By Riley Funk and John Tuttle. This story originally appeared in the November 6th e-edition of The Circuit.
The 2020 Presidential Election has come to a head between the incumbent Republican President Donald Trump, and the Democratic nominee, former Vice President Joe Biden.
Linda Funk, an Atchison native, is no stranger to working the voting booth. Funk has been part of the local process for over 15 years. Regarding specifically the 2020 election, she expected this one to be different from past elections.
“This election is getting a lot of attention. I believe that the voting numbers this year will outnumber any of the elections I have worked thus far,” Funk said.
One of the main reasons for this election being different is the amount of mail-in voting ballots being used out of COVID-19 concerns. Millions of mailed ballots are being recorded, accounting for some of the delay in election results.
Dr. Joshua Wolf, the advisor for one of Benedictine College’s political organizations, the BC Young Democrats, spoke with The Circuit about the election, offering some ideas of the issues at hand.
“The most important issue in this election is difficult to pin down and obviously varies for each voter,” Wolf said. “Gun control, Roe v Wade, racial tensions, economic downturn, the pandemic – all issues that figure prominently in this year’s election cycle.”
Many of these bear immediate relevance for Benedictine students. Racial minorities on campus have sought better representation. Pro-life ministry is integral to Benedictine’s Catholic identity.
Benedictine, like other colleges, has also had to navigate quarantining students on account of the COVID-19 pandemic.
With such high-stakes issues, election day and its aftermath have made Americans take notice.
“I think most Americans are nervous about this year’s election,” Wolf said. “There has been an unusual amount of instability in the US over the past year and that instability has increased voter anxiety.”
The Carter Center, a nonpartisan nonprofit seeking to promote freedom and democracy, examined the US election for the first time this year. The organization seeks to preserve, among other things, fair elections.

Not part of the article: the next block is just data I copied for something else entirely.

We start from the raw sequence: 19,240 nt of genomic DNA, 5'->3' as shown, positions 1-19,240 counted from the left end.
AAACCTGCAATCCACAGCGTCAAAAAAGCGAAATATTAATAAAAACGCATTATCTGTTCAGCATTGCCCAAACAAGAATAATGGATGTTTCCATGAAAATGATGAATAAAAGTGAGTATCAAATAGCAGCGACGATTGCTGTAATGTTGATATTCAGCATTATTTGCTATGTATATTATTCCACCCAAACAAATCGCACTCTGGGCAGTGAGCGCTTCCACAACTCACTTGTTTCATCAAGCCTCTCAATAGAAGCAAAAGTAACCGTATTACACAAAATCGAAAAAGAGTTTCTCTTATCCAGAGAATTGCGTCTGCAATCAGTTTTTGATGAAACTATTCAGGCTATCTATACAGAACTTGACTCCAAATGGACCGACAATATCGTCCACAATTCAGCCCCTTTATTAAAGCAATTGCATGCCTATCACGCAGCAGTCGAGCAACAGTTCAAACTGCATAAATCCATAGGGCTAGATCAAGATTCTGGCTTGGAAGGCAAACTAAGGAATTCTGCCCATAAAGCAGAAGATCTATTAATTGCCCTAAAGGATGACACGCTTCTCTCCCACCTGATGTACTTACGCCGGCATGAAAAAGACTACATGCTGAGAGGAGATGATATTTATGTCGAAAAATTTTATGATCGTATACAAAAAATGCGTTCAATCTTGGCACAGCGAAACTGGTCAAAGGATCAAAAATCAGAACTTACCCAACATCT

The World from PRX interviewed David Carroll, director of The Carter Center’s democracy program on the center’s observations of the election.
Carroll suggested the US is witnessing both political and social polarization as well as a public distrust of government procedure.
With the election being as thoroughly divided as it has been, Wolf further suggests the polarization may be a manifestation of a lack of clarity among the American public.
“Ultimately, I think this election was about stability,” Wolf said. “Who will be a steadier leader over the next four years as the United States wrestles with many of the issues?”
Another political organization involved at Benedictine is Turning Point USA, an organization that “identify, educate, train, and organize students to promote freedom.”
The Benedictine Chapter was founded in 2019 and has 30 active members. The President of the campus chapter, Christina Rossini, explained the importance of this election.
“This is a pivotal election in our country, an election which will determine whether we remain a free country with our right to free speech,” said Rossini, “or whether we begin our gradual descent into a socialist regime, with censorship of free speech, stifling of our freedom to practice our religion, and deterioration of the second amendment.”
Rossini feels like the country is moving farther and farther apart.
“It seems like this election cycle is a breaking point for some Americans. Many on both sides are getting so tired of the others’ ideas, that they just want to be nasty to the members of the other side. This is horrible and as Catholics, we must pray for the healing of our nation,” Rossini said.
Rossini expressed concern that this could have a negative impact on both sides of the political spectrum.
“As a strong constitutional conservative, these hits to the Bill of Rights are not only a danger to myself, but also a danger to my peers on the left,” Rossini said.
At the time of writing, the election results are not finalized. Stay tuned to The Circuit for updates on the aftermath of the election.